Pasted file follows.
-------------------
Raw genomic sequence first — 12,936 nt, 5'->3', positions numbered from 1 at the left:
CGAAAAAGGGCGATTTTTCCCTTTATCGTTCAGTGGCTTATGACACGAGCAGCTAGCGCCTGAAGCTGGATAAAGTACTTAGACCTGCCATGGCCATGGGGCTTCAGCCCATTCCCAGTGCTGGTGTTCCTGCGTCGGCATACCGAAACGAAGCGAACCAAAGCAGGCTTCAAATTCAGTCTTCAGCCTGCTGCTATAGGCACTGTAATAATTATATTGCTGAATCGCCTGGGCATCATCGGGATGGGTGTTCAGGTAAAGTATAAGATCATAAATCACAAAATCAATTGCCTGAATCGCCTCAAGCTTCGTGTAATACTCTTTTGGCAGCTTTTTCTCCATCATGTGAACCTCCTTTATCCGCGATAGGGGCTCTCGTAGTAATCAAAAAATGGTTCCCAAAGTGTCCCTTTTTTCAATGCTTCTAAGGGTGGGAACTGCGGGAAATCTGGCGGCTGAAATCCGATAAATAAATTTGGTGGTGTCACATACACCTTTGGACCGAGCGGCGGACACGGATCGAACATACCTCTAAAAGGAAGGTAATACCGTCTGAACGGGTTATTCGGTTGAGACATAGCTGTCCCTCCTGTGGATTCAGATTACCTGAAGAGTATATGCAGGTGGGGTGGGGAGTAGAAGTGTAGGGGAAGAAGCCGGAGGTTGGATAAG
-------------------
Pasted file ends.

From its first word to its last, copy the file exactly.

Raw genomic sequence first — 12,936 nt, 5'->3', positions numbered from 1 at the left:
CGAAAAAGGGCGATTTTTCCCTTTATCGTTCAGTGGCTTATGACACGAGCAGCTAGCGCCTGAAGCTGGATAAAGTACTTAGACCTGCCATGGCCATGGGGCTTCAGCCCATTCCCAGTGCTGGTGTTCCTGCGTCGGCATACCGAAACGAAGCGAACCAAAGCAGGCTTCAAATTCAGTCTTCAGCCTGCTGCTATAGGCACTGTAATAATTATATTGCTGAATCGCCTGGGCATCATCGGGATGGGTGTTCAGGTAAAGTATAAGATCATAAATCACAAAATCAATTGCCTGAATCGCCTCAAGCTTCGTGTAATACTCTTTTGGCAGCTTTTTCTCCATCATGTGAACCTCCTTTATCCGCGATAGGGGCTCTCGTAGTAATCAAAAAATGGTTCCCAAAGTGTCCCTTTTTTCAATGCTTCTAAGGGTGGGAACTGCGGGAAATCTGGCGGCTGAAATCCGATAAATAAATTTGGTGGTGTCACATACACCTTTGGACCGAGCGGCGGACACGGATCGAACATACCTCTAAAAGGAAGGTAATACCGTCTGAACGGGTTATTCGGTTGAGACATAGCTGTCCCTCCTGTGGATTCAGATTACCTGAAGAGTATATGCAGGTGGGGTGGGGAGTAGAAGTGTAGGGGAAGAAGCCGGAGGTTGGATAAG